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Chapter 7:

  • Macon
  • -- a Southern Unionist in the rebel army -- beneath a Georgia sun -- secession speech -- thoughts of home-political prisoners -- horrible place -- offer of the Gospel-Lieutenant A. P. Collins -- contemplated escape -- robes of blood! -- Pinning a Federal soldier to the ground.

We were next taken to Macon, Georgia. Traveling by night in box-cars, we had little opportunity to see the country. We were much annoyed on this trip by drunken, profane, and sleepy guards. Their cuffs and curses were almost too intolerable to be borne.

On board the train, however, there was one companionable and intelligent gentleman. I regret that I cannot record his name, for he was a worthy man, and a lover of his country. He related to me many strange inconsistencies of rebeldom. Said he:

I am here in the army. I was a Douglas Democrat, and opposed this war until my life was threatened. My only alternative was to become a soldier. You may think your case a hard one, sir, but I would readily exchange with you, for then I should not be compelled to [92] fire upon any who rallied beneath the stars and stripes. I was in the Mexican war, and there followed the dear old flag until it floated proudly over the metropolis of the enemy.

He also informed me that he had a family dependent upon him for a livelihood, and complained of a government that paid eleven dollars a month to soldiers, and allowed fifty dollars per barrel to be exacted for flour, and all other necessaries in proportion. Pointing to his coarse shoes, he said:

These cost me eleven dollars; this flimsy clothing I wear cost ten dollars a yard. Once times were good and we were content and happy; but now my family is suffering, and I know not my own fate, I know not whether you are a Christian or not; but, sir, my hope is in the Lord. He knows my heart; and although I am compelled to do what I believe to be wrong, I feel that God will forgive me for my family's sake.

He was a member of the Methodist Church South, an uneducated man, but honest and humble. He remarked that, if our conversation were overheard, we would both be in danger of immediate death.

The morning light appeared at last, and we [93] were passing through a level, boggy country, very thinly inhabited.

Soon after dawn, the long, shrill scream of the locomotive announced that we were approaching a place of some note. In a few minutes we were in Macon depot; but of our destiny or doom we knew nothing. At this time there were about six hundred of us. Not until ten o'clock were we permitted to move, hungry and hampered as we were. Then we were taken from the cars, and for the first time set our feet on the traitor-cursed soil of Bibb county, Georgia. In a short time we were driven, like a herd of mules, to the fair-ground, an area of three acres, surrounded by a picketfence. Within were several large, rough, wooden buildings thrown together for the purpose of holding Yankee prisoners.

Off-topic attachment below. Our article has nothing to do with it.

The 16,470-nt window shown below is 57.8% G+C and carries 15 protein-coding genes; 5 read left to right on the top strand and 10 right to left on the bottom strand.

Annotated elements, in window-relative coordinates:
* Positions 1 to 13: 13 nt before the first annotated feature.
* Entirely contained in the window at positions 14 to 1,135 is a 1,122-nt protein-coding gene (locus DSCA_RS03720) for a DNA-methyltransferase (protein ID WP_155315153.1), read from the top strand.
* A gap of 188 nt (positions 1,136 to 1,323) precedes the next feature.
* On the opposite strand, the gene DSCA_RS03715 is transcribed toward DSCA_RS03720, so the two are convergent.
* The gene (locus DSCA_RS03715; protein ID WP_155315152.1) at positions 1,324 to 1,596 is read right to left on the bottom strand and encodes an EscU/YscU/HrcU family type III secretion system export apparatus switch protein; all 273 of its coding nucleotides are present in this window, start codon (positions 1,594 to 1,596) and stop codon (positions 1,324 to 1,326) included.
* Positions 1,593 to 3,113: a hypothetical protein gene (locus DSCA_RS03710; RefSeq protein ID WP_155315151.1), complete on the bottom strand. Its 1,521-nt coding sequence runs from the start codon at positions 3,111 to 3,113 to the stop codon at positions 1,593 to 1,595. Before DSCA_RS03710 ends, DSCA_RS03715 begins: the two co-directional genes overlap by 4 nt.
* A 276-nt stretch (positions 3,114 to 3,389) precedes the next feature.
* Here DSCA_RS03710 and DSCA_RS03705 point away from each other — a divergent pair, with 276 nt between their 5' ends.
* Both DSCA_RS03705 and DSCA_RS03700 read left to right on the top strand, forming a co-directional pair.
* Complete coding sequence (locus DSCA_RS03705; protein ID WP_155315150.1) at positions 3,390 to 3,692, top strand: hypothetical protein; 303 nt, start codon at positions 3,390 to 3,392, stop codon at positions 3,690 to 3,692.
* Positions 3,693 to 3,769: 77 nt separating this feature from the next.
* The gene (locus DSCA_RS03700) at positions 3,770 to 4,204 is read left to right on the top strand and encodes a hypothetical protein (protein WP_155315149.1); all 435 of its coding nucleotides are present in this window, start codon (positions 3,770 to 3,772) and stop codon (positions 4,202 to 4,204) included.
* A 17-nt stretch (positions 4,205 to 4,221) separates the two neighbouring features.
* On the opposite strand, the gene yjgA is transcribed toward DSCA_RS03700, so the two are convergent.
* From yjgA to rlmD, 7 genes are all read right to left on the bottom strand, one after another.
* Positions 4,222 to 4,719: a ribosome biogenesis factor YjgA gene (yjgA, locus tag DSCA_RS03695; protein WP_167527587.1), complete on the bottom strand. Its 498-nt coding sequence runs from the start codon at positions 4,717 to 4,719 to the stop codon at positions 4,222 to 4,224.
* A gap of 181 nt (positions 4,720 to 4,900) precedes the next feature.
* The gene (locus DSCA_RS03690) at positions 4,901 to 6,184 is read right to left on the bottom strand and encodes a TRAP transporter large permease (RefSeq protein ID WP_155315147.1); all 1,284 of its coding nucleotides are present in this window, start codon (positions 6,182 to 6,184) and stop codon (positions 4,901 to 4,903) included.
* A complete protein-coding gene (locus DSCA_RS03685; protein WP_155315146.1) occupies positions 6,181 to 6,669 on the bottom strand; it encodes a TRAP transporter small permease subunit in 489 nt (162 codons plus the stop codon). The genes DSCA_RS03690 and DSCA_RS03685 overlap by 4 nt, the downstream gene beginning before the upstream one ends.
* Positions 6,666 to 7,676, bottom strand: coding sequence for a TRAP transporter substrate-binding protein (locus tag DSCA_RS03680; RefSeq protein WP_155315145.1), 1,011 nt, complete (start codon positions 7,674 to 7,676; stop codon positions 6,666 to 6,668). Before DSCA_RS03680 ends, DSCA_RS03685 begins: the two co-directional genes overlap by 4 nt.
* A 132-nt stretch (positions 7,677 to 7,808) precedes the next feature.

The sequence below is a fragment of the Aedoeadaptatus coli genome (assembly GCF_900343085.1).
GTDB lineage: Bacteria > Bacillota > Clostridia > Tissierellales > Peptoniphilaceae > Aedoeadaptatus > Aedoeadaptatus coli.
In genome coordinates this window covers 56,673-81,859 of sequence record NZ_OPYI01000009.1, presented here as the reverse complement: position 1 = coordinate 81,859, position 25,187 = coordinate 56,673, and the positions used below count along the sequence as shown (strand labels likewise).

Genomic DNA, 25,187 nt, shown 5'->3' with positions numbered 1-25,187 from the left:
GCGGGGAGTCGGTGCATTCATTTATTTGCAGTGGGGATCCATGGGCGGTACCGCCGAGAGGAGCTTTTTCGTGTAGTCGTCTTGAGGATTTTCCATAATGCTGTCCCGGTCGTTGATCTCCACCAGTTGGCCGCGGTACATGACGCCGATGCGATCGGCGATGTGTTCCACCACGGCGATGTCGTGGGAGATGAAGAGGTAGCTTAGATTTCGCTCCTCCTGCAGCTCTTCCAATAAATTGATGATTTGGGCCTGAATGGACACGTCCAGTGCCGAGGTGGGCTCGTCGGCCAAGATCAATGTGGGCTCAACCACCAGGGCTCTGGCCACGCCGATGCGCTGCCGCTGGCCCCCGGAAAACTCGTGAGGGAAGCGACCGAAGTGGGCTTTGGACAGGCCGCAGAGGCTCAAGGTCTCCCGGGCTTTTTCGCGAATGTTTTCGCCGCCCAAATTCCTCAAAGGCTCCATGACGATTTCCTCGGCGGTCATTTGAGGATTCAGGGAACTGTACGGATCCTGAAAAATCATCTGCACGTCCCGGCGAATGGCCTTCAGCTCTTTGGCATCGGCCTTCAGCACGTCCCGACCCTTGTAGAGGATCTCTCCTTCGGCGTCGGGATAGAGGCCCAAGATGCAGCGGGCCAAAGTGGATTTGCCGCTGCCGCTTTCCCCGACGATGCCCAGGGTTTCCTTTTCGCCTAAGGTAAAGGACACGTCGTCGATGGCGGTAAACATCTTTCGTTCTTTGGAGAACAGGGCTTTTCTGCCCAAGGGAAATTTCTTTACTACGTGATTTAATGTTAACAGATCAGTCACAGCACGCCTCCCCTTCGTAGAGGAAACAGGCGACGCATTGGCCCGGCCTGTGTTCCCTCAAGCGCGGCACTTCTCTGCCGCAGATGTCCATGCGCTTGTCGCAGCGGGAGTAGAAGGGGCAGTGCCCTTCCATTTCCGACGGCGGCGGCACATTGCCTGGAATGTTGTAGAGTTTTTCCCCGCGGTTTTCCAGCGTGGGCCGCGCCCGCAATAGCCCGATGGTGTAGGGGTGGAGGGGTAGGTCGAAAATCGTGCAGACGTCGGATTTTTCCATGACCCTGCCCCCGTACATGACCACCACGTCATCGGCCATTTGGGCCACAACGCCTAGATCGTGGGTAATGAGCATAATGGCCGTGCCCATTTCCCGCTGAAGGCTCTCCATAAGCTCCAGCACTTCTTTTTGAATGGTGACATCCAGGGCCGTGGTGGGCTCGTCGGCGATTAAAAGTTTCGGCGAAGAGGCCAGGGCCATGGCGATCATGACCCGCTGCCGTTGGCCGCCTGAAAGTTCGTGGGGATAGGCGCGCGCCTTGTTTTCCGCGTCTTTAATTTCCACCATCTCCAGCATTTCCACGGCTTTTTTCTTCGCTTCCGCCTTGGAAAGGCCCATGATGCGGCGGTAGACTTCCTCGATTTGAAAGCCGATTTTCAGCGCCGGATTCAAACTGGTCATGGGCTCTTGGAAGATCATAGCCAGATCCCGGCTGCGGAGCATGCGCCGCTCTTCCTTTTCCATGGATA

It was now the 29th of May, and the noonday heat was intense. They kept us sweltering in the broiling sun for more than two hours, and our sufferings were excessive. Suddenly the attention of the crowd was attracted by a pompous-looking individual, who mounted a stump in the enclosure, and began, with violent gesticulations, to harangue the prisoners.

The substance of this speech is herewith appended, though I confess my inability to transmit [94] it in the patois in which it was spoken. It is reported to serve as a specimen of the average of Southern logic and oratory, such as often harried our unwilling ears:

Prisoners, you have been committed to my charge, and you know that you are invaders of our soil. You have been stealing our property, and running them off to Canada and other places. And when we appealed to you to deliver up our slaves, you passed liberty bills in your States, nullifying a law that had been passed by the legislature, declaring that you would not regard the Fugitive Slave Law. We, in assuming the position we now do, are acting as a safeguard to our slaves, and protecting them as our property-property to which we have the right guaranteed to us by God himself, when he said, ‘Servants, be obedient unto your masters.’ But you of the North have violated the Word of God, and the Constitution of the once United States. When we asked to secede from you, giving you all your rights, and demanding only our own, your government waged an unholy war against us — have carried it into our country with all its carnage, destruction, and bloodshed. The God of battles is turning all things in our favor, and we are driving your army from our soil-taking your [95] men prisoners, which is your own sad experience. Now, prisoners, you are in my charge, and I am sure you cannot expect me to treat you only as invaders of our soil, and murderers of our countrymen. Notwithstanding all this, I shall try to do the best for you, as poor unfortunate prisoners, that the conscience of a brave and gallant officer would allow him. While you obey my orders strictly, you shall not suffer. But if you disobey them, you must expect to take the consequences.